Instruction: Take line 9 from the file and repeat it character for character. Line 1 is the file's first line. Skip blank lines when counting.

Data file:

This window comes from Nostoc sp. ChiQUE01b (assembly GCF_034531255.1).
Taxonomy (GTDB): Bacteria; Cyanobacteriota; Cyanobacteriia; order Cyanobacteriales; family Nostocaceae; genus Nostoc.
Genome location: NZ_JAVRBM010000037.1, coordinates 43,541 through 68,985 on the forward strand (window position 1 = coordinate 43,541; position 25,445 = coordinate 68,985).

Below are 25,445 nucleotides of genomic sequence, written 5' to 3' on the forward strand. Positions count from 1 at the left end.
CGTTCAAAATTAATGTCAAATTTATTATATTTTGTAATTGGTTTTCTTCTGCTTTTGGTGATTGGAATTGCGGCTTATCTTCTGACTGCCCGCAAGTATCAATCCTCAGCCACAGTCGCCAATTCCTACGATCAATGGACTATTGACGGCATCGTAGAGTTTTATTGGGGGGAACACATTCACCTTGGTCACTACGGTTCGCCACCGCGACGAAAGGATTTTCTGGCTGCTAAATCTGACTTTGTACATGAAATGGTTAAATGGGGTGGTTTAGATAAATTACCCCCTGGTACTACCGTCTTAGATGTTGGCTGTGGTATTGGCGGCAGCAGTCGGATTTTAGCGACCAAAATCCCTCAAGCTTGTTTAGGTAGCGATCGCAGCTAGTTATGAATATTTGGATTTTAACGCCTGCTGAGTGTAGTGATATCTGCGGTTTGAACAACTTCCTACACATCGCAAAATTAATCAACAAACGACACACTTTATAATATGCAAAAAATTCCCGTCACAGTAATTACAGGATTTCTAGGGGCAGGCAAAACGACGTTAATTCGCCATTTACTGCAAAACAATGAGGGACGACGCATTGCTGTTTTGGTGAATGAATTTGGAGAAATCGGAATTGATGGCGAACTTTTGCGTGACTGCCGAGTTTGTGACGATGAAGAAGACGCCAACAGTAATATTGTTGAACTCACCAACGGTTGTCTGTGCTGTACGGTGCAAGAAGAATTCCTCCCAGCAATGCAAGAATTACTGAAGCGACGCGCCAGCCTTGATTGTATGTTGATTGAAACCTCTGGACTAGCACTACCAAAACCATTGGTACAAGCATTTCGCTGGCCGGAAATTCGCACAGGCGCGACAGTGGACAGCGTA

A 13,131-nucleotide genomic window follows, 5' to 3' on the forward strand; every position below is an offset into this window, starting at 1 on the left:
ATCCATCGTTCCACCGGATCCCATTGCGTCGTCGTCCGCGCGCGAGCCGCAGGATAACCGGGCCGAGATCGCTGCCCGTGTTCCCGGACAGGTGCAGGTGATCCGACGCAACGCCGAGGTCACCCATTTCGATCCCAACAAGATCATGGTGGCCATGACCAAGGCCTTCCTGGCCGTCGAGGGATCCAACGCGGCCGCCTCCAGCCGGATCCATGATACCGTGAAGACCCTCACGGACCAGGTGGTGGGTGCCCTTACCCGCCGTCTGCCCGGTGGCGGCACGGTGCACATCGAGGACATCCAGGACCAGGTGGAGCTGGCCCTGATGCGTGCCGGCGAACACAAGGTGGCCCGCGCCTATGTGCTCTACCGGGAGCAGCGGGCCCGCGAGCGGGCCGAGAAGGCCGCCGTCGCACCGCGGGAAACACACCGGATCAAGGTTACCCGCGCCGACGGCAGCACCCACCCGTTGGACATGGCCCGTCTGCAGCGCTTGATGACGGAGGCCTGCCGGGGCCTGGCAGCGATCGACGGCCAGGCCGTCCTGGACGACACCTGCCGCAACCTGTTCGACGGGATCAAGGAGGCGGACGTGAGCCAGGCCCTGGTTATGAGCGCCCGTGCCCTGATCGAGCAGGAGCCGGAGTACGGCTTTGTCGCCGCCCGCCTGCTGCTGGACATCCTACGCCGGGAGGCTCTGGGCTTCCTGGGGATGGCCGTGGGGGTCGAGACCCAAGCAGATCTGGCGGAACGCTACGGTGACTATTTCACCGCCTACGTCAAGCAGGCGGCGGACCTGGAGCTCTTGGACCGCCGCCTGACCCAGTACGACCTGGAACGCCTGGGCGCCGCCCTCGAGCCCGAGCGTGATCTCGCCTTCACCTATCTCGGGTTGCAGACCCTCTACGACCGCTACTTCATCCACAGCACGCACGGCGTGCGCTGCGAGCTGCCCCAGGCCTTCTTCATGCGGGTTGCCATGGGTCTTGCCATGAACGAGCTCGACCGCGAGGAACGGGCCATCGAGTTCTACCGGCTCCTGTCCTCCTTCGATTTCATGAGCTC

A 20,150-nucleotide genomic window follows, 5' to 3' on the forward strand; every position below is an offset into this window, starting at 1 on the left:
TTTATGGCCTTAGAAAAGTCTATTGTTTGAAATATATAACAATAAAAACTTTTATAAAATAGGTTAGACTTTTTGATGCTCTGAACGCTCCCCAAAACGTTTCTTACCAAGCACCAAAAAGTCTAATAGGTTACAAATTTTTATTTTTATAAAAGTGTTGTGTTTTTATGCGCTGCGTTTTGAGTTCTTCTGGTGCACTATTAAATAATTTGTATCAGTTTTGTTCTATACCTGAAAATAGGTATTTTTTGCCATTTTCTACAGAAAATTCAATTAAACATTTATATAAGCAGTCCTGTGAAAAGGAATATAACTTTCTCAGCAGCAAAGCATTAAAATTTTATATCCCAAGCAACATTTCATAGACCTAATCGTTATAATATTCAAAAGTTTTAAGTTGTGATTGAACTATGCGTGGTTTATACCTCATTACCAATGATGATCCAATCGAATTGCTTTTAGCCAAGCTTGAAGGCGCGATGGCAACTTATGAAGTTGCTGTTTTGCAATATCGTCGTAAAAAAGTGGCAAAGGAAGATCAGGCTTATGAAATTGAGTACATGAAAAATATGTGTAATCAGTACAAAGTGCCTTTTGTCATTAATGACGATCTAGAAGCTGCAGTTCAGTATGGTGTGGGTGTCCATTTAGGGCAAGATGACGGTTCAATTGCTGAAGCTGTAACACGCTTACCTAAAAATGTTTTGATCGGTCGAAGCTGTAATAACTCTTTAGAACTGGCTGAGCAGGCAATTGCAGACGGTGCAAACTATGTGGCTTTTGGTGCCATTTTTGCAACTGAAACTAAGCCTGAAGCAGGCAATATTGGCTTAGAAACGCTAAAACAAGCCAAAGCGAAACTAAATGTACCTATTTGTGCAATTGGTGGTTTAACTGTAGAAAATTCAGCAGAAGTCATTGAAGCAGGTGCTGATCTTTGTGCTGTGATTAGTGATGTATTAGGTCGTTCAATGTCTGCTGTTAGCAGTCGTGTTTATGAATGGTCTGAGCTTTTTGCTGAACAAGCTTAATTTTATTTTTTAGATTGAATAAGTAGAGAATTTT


TTTATGGCCTTAGAAAAGTCTATTGTTTGAAATATATAACAATAAAAACTTTTATAAAATAGGTTAGACTTTTTGATGCTCTGAACGCTCCCCAAAACGTTTCTTACCAAGCACCAAAAAGTCTAATAGGTTACAAATTTTTATTTTTATAAAAGTGTTGTGTTTTTATGCGCTGCGTTTTGAGTTCTTCTGGTGCACTATTAAATAATTTGTATCAGTTTTGTTCTATACCTGAAAATAGGTATTTTTTGCCATTTTCTACAGAAAATTCAATTAAACATTTATATAAGCAGTCCTGTGAAAAGGAATATAACTTTCTCAGCAGCAAAGCATTAAAATTTTATATCCCAAGCAACATTTCATAGACCTAATCGTTATAATATTCAAAAGTTTTAAGTTGTGATTGAACTATGCGTGGTTTATACCTCATTACCAATGATGATCCAATCGAATTGCTTTTAGCCAAGCTTGAAGGCGCGATGGCAACTTATGAAGTTGCTGTTTTGCAATATCGTCGTAAAAAAGTGGCAAAGGAAGATCAGGCTTATGAAATTGAGTACATGAAAAATATGTGTAATCAGTACAAAGTGCCTTTTGTCATTAATGACGATCTAGAAGCTGCAGTTCAGTATGGTGTGGGTGTCCATTTAGGGCAAGATGACGGTTCAATTGCTGAAGCTGTAACACGCTTACCTAAAAATGTTTTGATCGGTCGAAGCTGTAATAACTCTTTAGAACTGGCTGAGCAGGCAATTGCAGACGGTGCAAACTATGTGGCTTTTGGTGCCATTTTTGCAACTGAAACTAAGCCTGAAGCAGGCAATATTGGCTTAGAAACGCTAAAACAAGCCAAAGCGAAACTAAATGTACCTATTTGTGCAATTGGTGGTTTAACTGTAGAAAATTCAGCAGAAGTCATTGAAGCAGGTGCTGATCTTTGTGCTGTGATTAGTGATGTATTAGGTCGTTCAATGTCTGCTGTTAGCAGTCGTGTTTATGAATGGTCTGAGCTTTTTGCTGAACAAGCTTAATTTTATTTTTTAGATTGAATAAGTAGAGAATTTT